Opening Band - The Emergency
2 Door Cinema Club
I tried a new hobby this weekend. It's called Geocaching. Basically it's a treasure hunt, but you use GPS to locate the "cache". People hide the caches all over the world and post the GPS coordinates to the Geocaching website for other adventure seekers to find. If you have an iPhone, there's a spiffy app you can download that almost makes the hunting idiot-proof. I say almost because, well, you'll see.
This Saturday was finally sunny in the greater Seattle area. I called up a friend to invite him to go Geocaching with me. After explaining what it was, he was game. We picked a park and I used my fancy Geocaching app on my iPhone to locate caches in the area. While there were a few caches in the area, there weren't any parking spots. Apparently everyone was out enjoying the sun. So we decided to try a larger park. We found a parking spot and I located a geocache within 300 feet of the parking spot. After walking around for a while trying to find a trail into the woods, which is where the app is indicating the cache is, we find we're getting farther and farther away from the hidden cache. So we back-tracked and headed in a new direction. After walking for awhile we found another trail, but it looked overgrown. We ignored it and continued on our way. Still not any closer to the cache, we head back to the car to drive to a different part of the park. We got out of the car near a petting zoo and started walking toward the cache, hoping to find a trail. A petting zoo employee noticed us wandering around aimlessly looking at my phone and asked us if we were looking for a trail. She told us to go back to where we were originally, because there was no entrance to the trails from the petting zoo. We told her what we were looking for and she told us that the rangers may have removed the cache because tons of people were walking around with GPS devises and the hider of the cache didn't have permission to leave a cache at the park. Great, now we just wasted all afternoon looking for a cache that may or may not be hidden.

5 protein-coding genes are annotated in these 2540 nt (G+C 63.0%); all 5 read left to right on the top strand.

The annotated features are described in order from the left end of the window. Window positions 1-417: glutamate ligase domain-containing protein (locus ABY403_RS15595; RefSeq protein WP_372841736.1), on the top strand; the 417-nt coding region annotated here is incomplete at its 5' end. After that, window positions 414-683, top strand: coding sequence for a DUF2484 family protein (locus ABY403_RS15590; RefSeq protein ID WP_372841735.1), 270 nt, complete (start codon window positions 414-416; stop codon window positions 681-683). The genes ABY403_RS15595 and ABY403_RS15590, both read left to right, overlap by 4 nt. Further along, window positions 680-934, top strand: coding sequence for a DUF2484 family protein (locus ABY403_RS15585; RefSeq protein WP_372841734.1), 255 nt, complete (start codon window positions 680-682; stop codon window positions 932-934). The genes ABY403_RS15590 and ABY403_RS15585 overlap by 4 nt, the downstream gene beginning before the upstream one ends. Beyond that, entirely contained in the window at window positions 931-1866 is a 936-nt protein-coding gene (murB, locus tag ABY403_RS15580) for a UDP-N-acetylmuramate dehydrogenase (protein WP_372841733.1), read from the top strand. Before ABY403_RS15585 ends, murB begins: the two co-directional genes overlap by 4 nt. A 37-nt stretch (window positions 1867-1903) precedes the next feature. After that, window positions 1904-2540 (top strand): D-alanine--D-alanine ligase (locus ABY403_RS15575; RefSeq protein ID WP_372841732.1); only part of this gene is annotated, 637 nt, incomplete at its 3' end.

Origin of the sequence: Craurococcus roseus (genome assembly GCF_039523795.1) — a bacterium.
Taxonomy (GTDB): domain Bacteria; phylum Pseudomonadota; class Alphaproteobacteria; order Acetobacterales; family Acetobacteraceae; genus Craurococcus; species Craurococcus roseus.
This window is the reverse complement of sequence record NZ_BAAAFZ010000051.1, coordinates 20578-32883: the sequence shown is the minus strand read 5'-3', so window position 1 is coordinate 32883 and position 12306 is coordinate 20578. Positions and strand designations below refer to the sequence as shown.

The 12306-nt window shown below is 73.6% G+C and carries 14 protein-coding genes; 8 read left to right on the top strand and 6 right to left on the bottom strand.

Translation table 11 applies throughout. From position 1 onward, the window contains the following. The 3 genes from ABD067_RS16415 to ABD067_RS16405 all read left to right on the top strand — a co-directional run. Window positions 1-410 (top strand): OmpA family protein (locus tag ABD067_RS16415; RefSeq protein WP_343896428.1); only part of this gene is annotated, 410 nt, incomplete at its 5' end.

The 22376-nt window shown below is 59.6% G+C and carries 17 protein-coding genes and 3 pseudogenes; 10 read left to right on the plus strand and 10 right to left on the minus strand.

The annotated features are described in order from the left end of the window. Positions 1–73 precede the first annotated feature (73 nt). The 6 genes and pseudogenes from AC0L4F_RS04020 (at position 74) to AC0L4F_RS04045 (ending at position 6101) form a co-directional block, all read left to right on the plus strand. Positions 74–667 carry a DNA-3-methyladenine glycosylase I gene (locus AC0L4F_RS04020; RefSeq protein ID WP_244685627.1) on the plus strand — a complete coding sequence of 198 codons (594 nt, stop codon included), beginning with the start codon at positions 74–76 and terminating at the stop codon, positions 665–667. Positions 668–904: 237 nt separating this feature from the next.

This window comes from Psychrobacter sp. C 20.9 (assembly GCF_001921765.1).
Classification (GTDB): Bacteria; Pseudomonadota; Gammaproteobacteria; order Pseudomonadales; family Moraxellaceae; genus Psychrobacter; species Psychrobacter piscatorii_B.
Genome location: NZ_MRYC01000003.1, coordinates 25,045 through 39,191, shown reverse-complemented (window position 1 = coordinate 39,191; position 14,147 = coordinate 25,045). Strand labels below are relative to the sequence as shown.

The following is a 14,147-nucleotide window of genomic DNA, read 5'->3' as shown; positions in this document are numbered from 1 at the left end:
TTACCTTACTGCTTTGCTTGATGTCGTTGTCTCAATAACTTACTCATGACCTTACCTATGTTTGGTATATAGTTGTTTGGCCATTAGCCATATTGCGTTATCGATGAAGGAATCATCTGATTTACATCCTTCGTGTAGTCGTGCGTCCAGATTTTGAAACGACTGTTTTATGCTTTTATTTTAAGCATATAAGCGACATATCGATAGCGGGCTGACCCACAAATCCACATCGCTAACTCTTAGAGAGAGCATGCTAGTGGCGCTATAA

As we were leaving, we passed the trail we ignored earlier. I mentioned we should try it and see if the cache was removed or not. So we park again and explore the trail. We soon find out the the trail is muddy and is slighly washed out in one spot. We carefully make our way around the washed out spot and continue on our way. A short while later, the trail gets very steep and is very muddy. I can't go on because I'm just wearing flip flops (unless I want to slide down the trail on my butt), so I recommend turning around and attemping to find another cache somewhere else. He wants to continue on, so he heads up the trail with my phone, leaving me by myself in the middle of the woods. Without my phone. He's gone 15 minutes. And he didn't locate the cache.
The trip wasn't a total fail. It was fun to go hiking on a beautiful day and it was good to learn how to use the Geocaching app. Unfortunately, I didn't take any pictures because I was so focused on finding the cache. Now that I know what to expect, I'll take more pictures and share my experiences on my blog.